Scottie Pippen is coming back?

Well, that's what he'd like to do:
"I'm thinking of trying to come back for the playoffs," Pippen said. "Something like the last two months of the season, somewhere I can come back and play limited minutes to start, play point forward for someone and build toward the playoffs. It's something I've been thinking about for the last three months."

For Sam Smith's full story, go here.

I'm probably going to end up being in the minority on this one, but I wouldn't do it if I were Miami, Cleveland, Detroit, the Lakers or some other "contender." Pippen is 41. He hasn't played in two years. He says his body has never felt better, and I'm not going to argue with him, but the last time I saw him on an NBA roster in 2003-04, it was his body that kept him off the floor.

Pippen is one of the best ever, and if he wants to give it a try for the veteran's minimum, that's his choice. As a fan, I would hate to see this end up as another sad case of "aging great player missing the life and tarnishing his legacy in the process" syndrome.

Your thoughts?

Sunday, February 11, 2007

Sunday Slams: Raptors, West races, All-Star Saturday and more!!!

It only took three weeks for the Toronto Raptors to make me look like a moron. Actually, that’s longer than it normally takes.

You see, it was 21 days ago that I wrote the following about the Atlantic Division:

“Meanwhile, everyone else has been awful. The Knicks are still a mess. The Celtics have been understandably terrible since Paul Pierce went down. The Sixers dealt Allen Iverson away and are completely rebuilding. The Raptors are the Raptors.”

Well, so much for that opinion. The Raptors have been playing nothing like the team they were at the start of the season, or the start of 2007 for that matter.

I glossed over this at the end of this column last week, but the Raptors swept the January awards for the Eastern Conference. Chris Bosh won player of the month. Andrea Bargnani won rookie of the month. Sam Mitchell won coach of the month.

Let that sink in for a second.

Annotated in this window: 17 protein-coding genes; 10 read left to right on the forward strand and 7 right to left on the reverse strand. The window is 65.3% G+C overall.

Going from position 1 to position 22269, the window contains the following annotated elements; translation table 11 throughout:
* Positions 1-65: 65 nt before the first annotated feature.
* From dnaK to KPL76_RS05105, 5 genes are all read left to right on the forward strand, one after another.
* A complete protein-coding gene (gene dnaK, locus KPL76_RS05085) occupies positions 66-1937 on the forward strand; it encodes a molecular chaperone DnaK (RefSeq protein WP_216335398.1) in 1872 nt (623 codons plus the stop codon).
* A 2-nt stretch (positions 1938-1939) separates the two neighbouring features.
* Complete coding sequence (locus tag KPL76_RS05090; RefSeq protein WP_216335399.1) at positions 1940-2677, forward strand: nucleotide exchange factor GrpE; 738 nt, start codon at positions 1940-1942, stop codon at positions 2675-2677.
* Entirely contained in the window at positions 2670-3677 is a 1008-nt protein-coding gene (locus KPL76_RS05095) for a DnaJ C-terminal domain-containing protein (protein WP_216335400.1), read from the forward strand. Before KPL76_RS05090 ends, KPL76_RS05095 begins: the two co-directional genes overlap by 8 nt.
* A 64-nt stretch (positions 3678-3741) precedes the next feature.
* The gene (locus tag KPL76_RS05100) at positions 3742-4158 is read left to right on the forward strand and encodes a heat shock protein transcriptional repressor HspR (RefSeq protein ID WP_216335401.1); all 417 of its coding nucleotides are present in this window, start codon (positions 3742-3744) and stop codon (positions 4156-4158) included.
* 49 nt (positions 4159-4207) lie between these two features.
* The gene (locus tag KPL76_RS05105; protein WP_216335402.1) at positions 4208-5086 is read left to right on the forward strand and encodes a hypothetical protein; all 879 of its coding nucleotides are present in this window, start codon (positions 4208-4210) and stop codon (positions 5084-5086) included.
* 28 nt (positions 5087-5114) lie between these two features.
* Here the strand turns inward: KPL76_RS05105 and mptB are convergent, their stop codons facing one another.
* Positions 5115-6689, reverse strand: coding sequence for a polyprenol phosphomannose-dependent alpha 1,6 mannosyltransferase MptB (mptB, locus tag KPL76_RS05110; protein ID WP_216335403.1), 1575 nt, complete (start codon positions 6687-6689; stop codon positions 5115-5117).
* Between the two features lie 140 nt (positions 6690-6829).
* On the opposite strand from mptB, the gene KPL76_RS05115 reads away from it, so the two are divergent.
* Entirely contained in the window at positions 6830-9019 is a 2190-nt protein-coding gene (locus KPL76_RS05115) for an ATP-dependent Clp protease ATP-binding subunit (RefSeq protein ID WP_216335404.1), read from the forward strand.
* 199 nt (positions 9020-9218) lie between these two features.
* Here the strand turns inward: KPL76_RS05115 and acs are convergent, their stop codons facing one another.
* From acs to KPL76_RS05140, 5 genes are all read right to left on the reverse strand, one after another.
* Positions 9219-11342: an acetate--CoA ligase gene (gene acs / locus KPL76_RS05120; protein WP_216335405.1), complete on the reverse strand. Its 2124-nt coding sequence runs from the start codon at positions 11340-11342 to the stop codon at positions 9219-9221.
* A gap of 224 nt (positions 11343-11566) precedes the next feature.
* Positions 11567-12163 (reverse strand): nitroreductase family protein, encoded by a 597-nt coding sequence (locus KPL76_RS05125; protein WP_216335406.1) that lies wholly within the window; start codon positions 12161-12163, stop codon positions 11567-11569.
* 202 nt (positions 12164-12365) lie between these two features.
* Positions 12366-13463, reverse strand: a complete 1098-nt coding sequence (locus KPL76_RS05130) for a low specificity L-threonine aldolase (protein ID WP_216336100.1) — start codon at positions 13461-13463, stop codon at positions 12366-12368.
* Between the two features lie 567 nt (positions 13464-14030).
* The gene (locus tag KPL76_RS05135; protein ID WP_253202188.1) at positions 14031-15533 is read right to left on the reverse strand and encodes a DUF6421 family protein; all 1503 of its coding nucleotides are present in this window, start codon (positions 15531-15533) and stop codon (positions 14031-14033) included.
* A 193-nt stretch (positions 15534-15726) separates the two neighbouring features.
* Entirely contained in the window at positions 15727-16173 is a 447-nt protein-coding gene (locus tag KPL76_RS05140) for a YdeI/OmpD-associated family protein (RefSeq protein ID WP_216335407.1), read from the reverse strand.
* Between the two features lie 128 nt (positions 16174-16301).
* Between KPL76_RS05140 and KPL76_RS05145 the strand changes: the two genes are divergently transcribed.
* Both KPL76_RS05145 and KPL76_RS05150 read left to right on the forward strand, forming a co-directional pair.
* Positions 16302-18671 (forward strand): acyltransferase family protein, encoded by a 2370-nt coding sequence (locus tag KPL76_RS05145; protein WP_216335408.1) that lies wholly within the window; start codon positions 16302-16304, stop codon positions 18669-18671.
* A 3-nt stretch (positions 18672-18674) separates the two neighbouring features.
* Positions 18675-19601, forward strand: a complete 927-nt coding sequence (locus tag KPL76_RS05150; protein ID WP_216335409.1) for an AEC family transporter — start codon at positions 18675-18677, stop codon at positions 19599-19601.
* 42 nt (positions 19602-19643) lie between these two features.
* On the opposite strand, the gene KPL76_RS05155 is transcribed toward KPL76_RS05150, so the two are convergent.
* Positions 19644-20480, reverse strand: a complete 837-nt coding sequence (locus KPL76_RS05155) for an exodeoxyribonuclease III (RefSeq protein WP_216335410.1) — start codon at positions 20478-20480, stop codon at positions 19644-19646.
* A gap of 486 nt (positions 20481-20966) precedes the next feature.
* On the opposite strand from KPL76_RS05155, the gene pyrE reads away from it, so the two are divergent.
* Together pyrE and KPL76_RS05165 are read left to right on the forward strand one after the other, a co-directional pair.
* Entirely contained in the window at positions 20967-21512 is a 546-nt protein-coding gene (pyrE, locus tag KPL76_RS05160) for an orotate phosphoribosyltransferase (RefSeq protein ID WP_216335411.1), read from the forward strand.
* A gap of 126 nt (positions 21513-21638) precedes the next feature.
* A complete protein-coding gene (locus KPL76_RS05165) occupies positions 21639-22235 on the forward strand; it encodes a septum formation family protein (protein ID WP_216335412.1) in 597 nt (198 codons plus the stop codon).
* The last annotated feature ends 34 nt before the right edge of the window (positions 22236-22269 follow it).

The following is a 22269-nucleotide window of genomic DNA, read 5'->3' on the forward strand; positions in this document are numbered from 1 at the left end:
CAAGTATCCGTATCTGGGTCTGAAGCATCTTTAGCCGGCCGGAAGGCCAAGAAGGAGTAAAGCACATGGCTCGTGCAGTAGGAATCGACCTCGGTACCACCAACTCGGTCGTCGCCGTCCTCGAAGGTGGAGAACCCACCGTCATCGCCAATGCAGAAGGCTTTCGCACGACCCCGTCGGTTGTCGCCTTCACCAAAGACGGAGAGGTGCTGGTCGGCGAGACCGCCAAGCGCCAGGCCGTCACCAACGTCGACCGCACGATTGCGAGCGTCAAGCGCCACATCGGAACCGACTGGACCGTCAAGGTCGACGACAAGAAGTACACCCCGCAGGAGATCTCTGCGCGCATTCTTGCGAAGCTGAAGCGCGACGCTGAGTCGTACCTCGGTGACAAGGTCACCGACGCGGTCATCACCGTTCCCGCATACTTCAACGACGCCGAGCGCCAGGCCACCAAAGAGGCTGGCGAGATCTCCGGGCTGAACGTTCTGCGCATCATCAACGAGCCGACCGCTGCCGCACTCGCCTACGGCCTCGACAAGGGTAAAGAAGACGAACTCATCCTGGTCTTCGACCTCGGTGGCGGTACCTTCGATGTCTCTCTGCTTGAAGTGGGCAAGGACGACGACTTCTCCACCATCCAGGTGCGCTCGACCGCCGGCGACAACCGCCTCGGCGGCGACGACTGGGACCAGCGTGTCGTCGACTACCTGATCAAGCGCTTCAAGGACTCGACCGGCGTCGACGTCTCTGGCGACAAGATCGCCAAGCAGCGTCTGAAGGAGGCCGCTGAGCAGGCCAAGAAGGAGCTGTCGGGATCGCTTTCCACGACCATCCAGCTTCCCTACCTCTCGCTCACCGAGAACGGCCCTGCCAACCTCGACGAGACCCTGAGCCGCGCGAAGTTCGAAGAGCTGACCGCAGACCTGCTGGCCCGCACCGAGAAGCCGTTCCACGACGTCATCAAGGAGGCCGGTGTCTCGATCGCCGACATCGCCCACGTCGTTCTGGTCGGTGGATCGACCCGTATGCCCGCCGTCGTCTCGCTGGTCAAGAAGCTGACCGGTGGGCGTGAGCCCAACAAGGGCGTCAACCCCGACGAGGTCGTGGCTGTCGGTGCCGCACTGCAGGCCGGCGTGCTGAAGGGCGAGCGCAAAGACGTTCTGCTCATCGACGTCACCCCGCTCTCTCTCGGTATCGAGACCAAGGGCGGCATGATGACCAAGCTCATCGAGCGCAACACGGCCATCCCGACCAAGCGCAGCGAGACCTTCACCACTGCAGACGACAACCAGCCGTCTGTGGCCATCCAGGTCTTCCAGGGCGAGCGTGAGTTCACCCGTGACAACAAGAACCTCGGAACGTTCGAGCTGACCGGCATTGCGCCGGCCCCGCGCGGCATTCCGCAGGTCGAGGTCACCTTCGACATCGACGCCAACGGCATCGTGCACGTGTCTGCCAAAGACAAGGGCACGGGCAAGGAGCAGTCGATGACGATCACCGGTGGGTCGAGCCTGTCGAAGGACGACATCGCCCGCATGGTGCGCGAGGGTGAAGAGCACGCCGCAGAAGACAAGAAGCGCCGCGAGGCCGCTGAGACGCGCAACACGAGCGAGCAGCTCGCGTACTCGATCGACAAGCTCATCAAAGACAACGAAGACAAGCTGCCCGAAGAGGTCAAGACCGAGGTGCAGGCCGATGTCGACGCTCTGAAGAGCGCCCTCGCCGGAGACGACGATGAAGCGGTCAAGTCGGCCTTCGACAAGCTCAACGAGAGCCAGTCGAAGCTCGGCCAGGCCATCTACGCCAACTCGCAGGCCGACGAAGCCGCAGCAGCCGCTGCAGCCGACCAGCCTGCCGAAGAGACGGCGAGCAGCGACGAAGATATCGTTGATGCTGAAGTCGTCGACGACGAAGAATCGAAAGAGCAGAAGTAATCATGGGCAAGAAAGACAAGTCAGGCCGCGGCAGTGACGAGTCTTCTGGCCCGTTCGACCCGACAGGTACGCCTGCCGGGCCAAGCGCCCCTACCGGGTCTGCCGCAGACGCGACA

Now that your brain has processed that knowledge, let me blow your mind again. Chris Bosh is playing some incredible basketball right now, and he deserves to be in the MVP conversation for the time being.

Over a two-game span, Bosh made 17 consecutive field goals. In a victory over Orlando, he outlasted fellow budding superstar Dwight Howard, scoring a career-high 41 points in the process. He followed that performance up with a 75% shooting night in a hard-fought win over the Lakers.

Meanwhile, Bargnani has gotten nasty. Last Sunday, he dunked on Chris Kaman with fury and buried a three on the next trip down. He knocked down four of five from behind the arc against Los Angeles on Friday night. Bargnani is drawing so many comparisons to a young Dirk Nowitzki that I’m already tired of hearing it, and even Dirk himself got into the act saying Bargnani is better than he was at the same age.

In addition, Jose Calderon has been wonderful at the point, and with T.J. Ford getting his health back, that’s a pretty solid two-headed monster in the backcourt.

Predictably, the Raptors faltered last night in Detroit in what was hyped as a big test for both teams. Toronto might not be the best team in the East right now, but they seem to be in great shape to win the Atlantic. The Raptors are 18-7 at home, and they’ve compiled a 7-2 record within their horrible division.

It remains to be seen if they can keep this run going, but with a 14-6 record in 2007, Toronto is certainly a team to keep an eye on as the season progresses.


I know we have a ton of basketball left to play, but it sure looks like you can start creating division championship banners in Phoenix, Dallas and Utah.

Entering today, the Suns hold a seemingly insurmountable 9 ½ game lead over the Lakers. The Mavs hold a surprising eight game lead over San Antonio, while Utah owns a 7 ½ game cushion over Denver.

Because the NBA changed the playoff seeding rules, the only sure thing at this point is that Dallas and Phoenix will be one and two, with the order to be determined.

What makes the West so interesting is how well the next tier of teams is playing to this point. Utah, San Antonio, Houston and the Lakers are indistinguishable based on record, and that’s what has NBA fans excited for playoff time.